“The Man Who Invented Christmas”

Susan Granger’s review of “The Man Who Invented Christmas” (Bleecker Street)

theman

Have you ever wondered how Charles Dickens created “A Christmas Carol”?

Adapting Les Standiford’s 2008 biography, screenwriter Susan Coyne and director Bharat Nalluri introduce self-absorbed Dickens (Dan Stevens) in 1842, as he relishes his triumphal speaking tour of the United States, where “Oliver Twist” is a tremendous success.

A year and three publishing ‘flops’ later, 31 year-old Dickens is back in Victorian-era London, wrestling with writer’s block and insistent bill collectors. When he ‘pitches’ a Christmas book to his publishers, they scoff at the idea, informing him that it’s a ‘minor holiday,’ not worth the effort and expense.

After conferring with his best friend/agent John Forster (Justin Edwards) at the famed Garrick Club, Dickens decides to publish the book himself – if only he can get the inspiration to finish it.

Then, suddenly, the vivid apparition of slyly crotchety Ebenezer Scrooge (Christopher Plummer) appears, along with Bob Cratchit and Tiny Tim.

“We know that Dickens did carry on conversations with his characters, so that’s based on the true story, and we’ve invented his interior thoughts,” explains Susan Coyne.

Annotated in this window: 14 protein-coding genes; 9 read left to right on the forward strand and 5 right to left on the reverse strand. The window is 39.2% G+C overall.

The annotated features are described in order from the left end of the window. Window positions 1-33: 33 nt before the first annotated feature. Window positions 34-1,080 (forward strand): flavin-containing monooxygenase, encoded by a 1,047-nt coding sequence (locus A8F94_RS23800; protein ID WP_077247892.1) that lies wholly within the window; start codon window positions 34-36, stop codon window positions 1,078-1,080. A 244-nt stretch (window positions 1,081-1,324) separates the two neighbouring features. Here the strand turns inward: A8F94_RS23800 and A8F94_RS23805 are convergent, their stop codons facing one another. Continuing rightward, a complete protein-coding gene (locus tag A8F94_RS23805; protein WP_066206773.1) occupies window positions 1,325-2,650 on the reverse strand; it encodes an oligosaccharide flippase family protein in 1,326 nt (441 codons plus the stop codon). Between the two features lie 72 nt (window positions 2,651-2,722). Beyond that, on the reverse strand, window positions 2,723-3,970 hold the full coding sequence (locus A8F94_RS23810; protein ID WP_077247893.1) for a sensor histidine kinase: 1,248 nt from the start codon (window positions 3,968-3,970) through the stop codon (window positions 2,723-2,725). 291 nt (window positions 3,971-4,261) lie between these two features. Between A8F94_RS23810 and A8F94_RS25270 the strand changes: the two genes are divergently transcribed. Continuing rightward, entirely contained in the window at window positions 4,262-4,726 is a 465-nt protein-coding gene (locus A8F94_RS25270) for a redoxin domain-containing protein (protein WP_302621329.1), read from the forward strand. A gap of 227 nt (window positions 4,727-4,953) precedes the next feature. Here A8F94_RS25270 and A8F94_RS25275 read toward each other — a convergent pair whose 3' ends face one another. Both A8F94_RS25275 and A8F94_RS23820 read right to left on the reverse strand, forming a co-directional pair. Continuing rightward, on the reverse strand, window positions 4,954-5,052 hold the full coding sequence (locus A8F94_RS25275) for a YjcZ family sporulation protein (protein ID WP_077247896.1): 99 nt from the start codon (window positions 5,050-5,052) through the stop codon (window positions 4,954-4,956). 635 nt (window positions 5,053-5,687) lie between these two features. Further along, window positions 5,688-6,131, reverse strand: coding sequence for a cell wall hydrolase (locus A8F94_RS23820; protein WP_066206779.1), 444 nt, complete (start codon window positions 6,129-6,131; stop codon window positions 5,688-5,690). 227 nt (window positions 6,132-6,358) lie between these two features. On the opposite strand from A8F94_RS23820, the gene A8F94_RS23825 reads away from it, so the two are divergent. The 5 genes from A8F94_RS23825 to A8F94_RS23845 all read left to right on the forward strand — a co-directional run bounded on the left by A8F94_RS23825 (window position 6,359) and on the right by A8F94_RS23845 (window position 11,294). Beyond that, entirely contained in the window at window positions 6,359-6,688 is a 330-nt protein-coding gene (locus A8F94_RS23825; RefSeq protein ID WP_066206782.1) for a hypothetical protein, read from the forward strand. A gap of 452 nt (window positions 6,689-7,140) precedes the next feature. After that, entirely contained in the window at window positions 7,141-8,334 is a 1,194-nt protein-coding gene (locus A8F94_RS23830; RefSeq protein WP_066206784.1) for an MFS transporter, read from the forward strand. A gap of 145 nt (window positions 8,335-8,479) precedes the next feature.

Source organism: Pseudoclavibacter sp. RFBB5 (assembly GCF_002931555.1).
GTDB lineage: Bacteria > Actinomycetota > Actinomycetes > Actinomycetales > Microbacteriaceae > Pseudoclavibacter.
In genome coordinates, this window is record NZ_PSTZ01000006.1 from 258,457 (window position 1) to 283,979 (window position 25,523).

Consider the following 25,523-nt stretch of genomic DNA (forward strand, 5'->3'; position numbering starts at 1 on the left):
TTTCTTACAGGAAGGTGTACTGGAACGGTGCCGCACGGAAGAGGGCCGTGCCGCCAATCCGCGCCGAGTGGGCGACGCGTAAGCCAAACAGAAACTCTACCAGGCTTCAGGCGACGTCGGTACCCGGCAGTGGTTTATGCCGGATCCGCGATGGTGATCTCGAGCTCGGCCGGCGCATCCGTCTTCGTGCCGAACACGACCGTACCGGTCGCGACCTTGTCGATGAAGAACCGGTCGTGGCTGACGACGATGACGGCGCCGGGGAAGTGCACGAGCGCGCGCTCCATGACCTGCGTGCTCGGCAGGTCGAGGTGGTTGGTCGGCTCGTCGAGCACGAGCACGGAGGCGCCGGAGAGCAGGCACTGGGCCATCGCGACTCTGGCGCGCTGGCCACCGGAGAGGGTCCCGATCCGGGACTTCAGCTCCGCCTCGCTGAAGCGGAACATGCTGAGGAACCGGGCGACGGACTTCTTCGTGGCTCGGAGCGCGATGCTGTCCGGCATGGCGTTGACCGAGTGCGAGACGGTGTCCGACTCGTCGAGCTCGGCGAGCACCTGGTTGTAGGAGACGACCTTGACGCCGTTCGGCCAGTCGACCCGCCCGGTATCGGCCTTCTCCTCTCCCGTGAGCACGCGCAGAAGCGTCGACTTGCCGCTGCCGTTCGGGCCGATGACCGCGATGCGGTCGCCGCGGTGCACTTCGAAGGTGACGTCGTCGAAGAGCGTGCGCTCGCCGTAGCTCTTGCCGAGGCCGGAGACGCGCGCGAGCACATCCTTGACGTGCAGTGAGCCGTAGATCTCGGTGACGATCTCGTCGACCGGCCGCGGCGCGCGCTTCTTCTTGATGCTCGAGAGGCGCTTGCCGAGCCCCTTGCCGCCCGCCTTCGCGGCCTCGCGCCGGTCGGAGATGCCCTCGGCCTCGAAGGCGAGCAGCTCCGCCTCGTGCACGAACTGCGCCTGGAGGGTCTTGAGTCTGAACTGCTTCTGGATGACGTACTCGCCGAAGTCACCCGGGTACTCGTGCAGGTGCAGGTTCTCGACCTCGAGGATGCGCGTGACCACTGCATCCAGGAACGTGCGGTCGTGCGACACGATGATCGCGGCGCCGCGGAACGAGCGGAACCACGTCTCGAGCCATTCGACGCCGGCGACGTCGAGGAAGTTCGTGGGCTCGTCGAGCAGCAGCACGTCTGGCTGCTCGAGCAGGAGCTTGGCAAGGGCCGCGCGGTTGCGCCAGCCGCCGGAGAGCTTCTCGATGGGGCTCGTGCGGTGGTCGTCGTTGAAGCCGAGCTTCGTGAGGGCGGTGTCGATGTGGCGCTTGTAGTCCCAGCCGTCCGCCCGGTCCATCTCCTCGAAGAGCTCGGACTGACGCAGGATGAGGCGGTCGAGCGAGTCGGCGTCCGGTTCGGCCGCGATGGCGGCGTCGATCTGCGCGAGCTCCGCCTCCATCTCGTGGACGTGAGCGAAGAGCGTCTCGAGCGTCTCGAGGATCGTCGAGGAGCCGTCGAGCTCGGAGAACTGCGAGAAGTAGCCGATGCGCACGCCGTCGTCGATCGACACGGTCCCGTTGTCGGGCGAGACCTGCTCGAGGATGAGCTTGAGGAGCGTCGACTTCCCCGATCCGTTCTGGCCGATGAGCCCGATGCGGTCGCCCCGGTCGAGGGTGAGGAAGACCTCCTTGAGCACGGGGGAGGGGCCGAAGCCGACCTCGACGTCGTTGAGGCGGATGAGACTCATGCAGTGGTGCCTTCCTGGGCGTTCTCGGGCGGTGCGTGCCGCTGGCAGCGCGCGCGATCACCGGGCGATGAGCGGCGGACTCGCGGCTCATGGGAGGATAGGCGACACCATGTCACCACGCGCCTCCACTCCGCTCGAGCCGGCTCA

While all this is happening in Dickens’ feverish imagination, he’s forced to confront several real-life dilemmas, like his wife’s pregnancy, adding to the four young children they already have. Plus, his genial, ne’er-do-well father, John (Jonathan Pryce) is once again leaning on him for loans.

The unexpected arrival of his estranged father ignites unwelcome recollections of Charles’ impoverished childhood, when he worked in a boot-blacking factory where he was mercilessly bullied. And it soon becomes obvious that Dickens must come to terms with his inner demons before he can finish his holiday tale.

Fact and fantasy intertwine as the familiar fable unfolds. “A Christmas Carol” has never been out-of-print and is widely acknowledged as a major influence on Yuletide traditions, including family, friendship and charity.

On the Granger Movie Gauge of 1 to 10, “The Man Who Invented Christmas” is a whimsical 6, an endearing trifle.

06